The Journal News, Feb 10, 2017: Jefferson County faces projected $1.6M deficit
CHARLES TOWN — According to Jefferson County financial director Michelle Gordon, the Jefferson County Commission is facing a projected budget deficit of $1.6 million as it begins budget deliberations next week.
At a public forum regarding the county’s fiscal year 2018 budget, held by the county commissioners at the request of the League of Women Voters of Jefferson County,
the Gordon and county administrator Stephanie Grove presented information on property taxes and the county’s financial outlook.
Property taxes, which make up 59 percent of the county’s Fiscal Year 2018 general fund revenue, are collected on three types of property: Class II property, which is owner occupied residences, Class III property, which is non-residential property that lies outside of a municipal boundary, and Class IV property, which is non-residential property that lies within a municipal boundary. Grove said Class I property, agricultural personal property, is exempt from taxation.
Grove said taxes are levied per $100 of the property’s value, with a maximum levy rate of 28.6 cents per each $100 of property value for Class II property and a maximum levy rate of 57.2 cents per $100 of assessed property value for Class III and Class IV property.
“As property values decrease, the levy rate increases. As property values increase, the levy rate decreases,” Grove said. “The county can collect no more than 101 percent of what it collected the year before (in property taxes), but the Jefferson County Commission did not take that one percent increase last year. The county could raise the tax rate by 10 percent if it is not at the maximum, but there would have to be a public hearing on it. However, Jefferson County has never (enacted a 10 percent tax rate increase).”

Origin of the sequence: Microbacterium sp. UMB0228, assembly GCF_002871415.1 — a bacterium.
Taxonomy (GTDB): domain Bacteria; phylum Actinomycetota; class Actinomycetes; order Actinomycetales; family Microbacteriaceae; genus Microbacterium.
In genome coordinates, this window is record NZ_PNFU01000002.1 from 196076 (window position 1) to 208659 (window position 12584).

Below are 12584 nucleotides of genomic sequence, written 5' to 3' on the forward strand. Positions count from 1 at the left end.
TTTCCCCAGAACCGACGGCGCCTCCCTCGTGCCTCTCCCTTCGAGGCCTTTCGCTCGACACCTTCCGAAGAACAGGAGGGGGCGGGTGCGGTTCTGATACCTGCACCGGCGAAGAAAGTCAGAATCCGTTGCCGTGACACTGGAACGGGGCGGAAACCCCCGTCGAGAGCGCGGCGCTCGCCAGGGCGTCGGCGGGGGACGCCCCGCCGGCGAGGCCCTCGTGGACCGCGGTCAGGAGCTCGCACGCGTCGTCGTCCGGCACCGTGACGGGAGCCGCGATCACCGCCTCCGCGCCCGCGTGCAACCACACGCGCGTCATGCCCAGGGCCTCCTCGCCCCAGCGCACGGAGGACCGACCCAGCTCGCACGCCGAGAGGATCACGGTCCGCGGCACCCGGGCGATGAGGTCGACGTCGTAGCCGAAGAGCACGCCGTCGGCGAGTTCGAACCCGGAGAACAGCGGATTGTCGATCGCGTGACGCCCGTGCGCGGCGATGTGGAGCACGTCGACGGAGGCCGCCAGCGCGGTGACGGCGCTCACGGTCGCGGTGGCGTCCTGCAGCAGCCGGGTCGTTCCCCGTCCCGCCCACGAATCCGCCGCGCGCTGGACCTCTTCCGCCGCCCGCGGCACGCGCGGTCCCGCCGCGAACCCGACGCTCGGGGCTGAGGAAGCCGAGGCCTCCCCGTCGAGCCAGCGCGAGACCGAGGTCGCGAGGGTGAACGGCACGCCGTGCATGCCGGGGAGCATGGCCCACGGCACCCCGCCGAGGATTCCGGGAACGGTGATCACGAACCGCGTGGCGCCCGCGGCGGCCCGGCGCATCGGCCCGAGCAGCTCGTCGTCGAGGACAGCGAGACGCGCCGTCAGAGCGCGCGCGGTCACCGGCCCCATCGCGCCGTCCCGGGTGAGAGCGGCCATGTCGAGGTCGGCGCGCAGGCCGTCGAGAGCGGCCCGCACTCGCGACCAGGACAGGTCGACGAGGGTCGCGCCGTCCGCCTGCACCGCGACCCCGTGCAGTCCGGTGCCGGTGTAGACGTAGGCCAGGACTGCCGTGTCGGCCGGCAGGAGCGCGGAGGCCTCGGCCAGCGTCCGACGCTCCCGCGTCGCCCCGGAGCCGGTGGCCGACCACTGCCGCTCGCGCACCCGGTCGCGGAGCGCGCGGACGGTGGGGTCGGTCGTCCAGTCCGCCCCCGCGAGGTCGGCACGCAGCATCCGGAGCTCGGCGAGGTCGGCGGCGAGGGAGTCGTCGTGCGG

Gordon said the second-largest source of revenue for the county is gambling revenue, despite the opening of casinos in Maryland. In fiscal year 2017, gambling generated $3.88 million in revenue for Jefferson County, or 16.2 percent of the total general fund revenue. For fiscal year 2018, gambling revenues are projected at just over $4 million, or 16.3 percent of the total general fund revenue.
“We’re losing gambling money because of the law that allows casinos to operate in Maryland, but that loss has flattened out over the past few years,” Gordon said. “In Fiscal Year 2012, the county received $5.9 million in gambling revenue. In Fiscal Year 2016, the county received $4,116,274 in gambling revenue, so it has gone down in recent years.”
Gordon said the county is assuming there will be a 17 percent decrease in table games revenue for Fiscal Year 2018, as well as a 5 percent increase in employee health insurance costs. She said the county may reach the maximum levy rate in Fiscal Year 2019 if projected budget trends continue.
According to Gordon, the county’s largest expenditure is public safety, which includes fire, police and emergency medical services and is projected to account for 49.7 percent of the county’s expenditures in Fiscal Year 2018.
She said general government expenditures, including personnel and equipment, are projected to account for the second-largest expenditure in Fiscal Year 2018 at 42 percent of the county’s total expenditures.
For the past four years, the budget in Jefferson County has been created using “zero-based budgeting,” in which the heads of various departments in the county must justify every expenditure item in their budget to the county commissioners. Gordon said projected budget submissions for the upcoming fiscal year total $24.6 million and expenditures are projected at $26.2 million, leaving a projected deficit of $1.6 million.
She said the requested budget items that account for the deficit include a request to fund 13 new positions in the Jefferson County Emergency Services Agency’s budget submission, which is expected to cost $1.2 million. Gordon said the Jefferson County Sheriff’s Office submitted a request for six new positions at a cost of $420,000. Additionally, the Jefferson County prosecuting attorney’s office submitted a budget request for one new position at a cost of $110,000, the Jefferson County Health Department requested $357,000 in funding and the county’s libraries requested $105,000 in funding for fiscal year 2018.
The county commission will preside over budget submissions beginning Monday, and all budget deliberations are open to the public. After all budget submissions have been made, the county commissioners will hold a public hearing on the fiscal year 2018 budget in March before submitting the county’s final budget to the West Virginia State Auditor’s Office.
Staff writer Mary Stortstrom can be reached at 304-725-6581 or on Twitter @mstortstromJN.